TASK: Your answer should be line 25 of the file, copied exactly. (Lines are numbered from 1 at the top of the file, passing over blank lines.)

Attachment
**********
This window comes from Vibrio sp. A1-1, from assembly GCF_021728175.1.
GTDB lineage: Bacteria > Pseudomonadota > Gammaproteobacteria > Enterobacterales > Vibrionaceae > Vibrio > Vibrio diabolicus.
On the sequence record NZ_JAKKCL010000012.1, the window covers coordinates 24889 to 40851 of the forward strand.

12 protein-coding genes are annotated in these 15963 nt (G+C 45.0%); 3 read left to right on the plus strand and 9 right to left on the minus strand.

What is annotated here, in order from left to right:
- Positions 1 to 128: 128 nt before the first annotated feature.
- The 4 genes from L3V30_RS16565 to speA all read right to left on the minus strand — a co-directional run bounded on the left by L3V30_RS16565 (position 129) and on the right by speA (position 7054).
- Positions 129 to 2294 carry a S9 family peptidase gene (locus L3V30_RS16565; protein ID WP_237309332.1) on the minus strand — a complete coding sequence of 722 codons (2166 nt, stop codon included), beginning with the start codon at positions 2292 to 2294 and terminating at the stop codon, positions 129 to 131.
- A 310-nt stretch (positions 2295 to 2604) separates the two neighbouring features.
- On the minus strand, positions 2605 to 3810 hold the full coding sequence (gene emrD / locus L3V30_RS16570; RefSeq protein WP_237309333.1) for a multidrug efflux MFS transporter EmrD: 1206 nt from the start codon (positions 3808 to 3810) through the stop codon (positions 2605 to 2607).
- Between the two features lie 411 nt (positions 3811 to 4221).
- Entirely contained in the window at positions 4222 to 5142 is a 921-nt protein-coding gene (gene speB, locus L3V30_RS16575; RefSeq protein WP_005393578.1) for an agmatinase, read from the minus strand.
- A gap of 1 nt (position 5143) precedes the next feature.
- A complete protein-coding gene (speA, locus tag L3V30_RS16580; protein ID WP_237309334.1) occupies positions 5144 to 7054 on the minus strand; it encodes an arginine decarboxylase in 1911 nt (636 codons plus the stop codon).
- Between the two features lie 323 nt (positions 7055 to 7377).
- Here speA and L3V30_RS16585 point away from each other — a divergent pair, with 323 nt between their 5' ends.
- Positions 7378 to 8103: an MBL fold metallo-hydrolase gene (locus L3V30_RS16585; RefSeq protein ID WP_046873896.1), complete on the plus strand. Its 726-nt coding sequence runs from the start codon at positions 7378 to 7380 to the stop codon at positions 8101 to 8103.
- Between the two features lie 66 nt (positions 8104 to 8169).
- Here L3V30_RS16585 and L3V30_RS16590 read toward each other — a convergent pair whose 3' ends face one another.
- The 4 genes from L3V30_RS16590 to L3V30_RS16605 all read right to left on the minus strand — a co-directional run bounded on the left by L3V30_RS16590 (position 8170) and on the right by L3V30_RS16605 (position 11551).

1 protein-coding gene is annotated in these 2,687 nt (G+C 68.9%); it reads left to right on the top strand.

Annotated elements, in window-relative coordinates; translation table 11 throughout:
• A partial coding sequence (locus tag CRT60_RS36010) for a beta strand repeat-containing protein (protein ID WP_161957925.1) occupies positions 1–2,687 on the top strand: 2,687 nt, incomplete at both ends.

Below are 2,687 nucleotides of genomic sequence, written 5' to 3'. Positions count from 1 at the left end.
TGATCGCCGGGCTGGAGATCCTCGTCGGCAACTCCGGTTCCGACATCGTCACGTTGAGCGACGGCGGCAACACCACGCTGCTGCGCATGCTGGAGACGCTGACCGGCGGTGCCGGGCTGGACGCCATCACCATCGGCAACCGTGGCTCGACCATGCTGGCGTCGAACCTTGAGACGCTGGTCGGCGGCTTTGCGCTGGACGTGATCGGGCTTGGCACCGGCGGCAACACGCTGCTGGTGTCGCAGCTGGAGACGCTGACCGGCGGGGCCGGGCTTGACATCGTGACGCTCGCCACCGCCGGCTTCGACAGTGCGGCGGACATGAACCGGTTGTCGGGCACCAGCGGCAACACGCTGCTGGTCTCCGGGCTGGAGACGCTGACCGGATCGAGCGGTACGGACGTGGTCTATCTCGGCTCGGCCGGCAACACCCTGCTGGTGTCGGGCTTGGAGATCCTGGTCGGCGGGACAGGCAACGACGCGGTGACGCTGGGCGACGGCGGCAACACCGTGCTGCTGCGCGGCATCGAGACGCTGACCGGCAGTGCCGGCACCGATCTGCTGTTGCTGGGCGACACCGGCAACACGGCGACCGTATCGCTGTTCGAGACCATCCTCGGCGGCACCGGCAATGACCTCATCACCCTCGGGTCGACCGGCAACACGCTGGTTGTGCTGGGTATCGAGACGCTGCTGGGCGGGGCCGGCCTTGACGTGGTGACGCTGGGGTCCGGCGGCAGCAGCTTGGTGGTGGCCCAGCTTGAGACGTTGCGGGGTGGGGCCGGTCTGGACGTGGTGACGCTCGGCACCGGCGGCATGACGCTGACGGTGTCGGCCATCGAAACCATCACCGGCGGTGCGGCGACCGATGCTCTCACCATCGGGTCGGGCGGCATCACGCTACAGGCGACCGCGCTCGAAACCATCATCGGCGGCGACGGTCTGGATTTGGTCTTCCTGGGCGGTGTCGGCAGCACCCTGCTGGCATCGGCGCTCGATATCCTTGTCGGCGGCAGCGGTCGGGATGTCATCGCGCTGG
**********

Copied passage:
TGATCGCCGGGCTGGAGATCCTCGTCGGCAACTCCGGTTCCGACATCGTCACGTTGAGCGACGGCGGCAACACCACGCTGCTGCGCATGCTGGAGACGCTGACCGGCGGTGCCGGGCTGGACGCCATCACCATCGGCAACCGTGGCTCGACCATGCTGGCGTCGAACCTTGAGACGCTGGTCGGCGGCTTTGCGCTGGACGTGATCGGGCTTGGCACCGGCGGCAACACGCTGCTGGTGTCGCAGCTGGAGACGCTGACCGGCGGGGCCGGGCTTGACATCGTGACGCTCGCCACCGCCGGCTTCGACAGTGCGGCGGACATGAACCGGTTGTCGGGCACCAGCGGCAACACGCTGCTGGTCTCCGGGCTGGAGACGCTGACCGGATCGAGCGGTACGGACGTGGTCTATCTCGGCTCGGCCGGCAACACCCTGCTGGTGTCGGGCTTGGAGATCCTGGTCGGCGGGACAGGCAACGACGCGGTGACGCTGGGCGACGGCGGCAACACCGTGCTGCTGCGCGGCATCGAGACGCTGACCGGCAGTGCCGGCACCGATCTGCTGTTGCTGGGCGACACCGGCAACACGGCGACCGTATCGCTGTTCGAGACCATCCTCGGCGGCACCGGCAATGACCTCATCACCCTCGGGTCGACCGGCAACACGCTGGTTGTGCTGGGTATCGAGACGCTGCTGGGCGGGGCCGGCCTTGACGTGGTGACGCTGGGGTCCGGCGGCAGCAGCTTGGTGGTGGCCCAGCTTGAGACGTTGCGGGGTGGGGCCGGTCTGGACGTGGTGACGCTCGGCACCGGCGGCATGACGCTGACGGTGTCGGCCATCGAAACCATCACCGGCGGTGCGGCGACCGATGCTCTCACCATCGGGTCGGGCGGCATCACGCTACAGGCGACCGCGCTCGAAACCATCATCGGCGGCGACGGTCTGGATTTGGTCTTCCTGGGCGGTGTCGGCAGCACCCTGCTGGCATCGGCGCTCGATATCCTTGTCGGCGGCAGCGGTCGGGATGTCATCGCGCTGG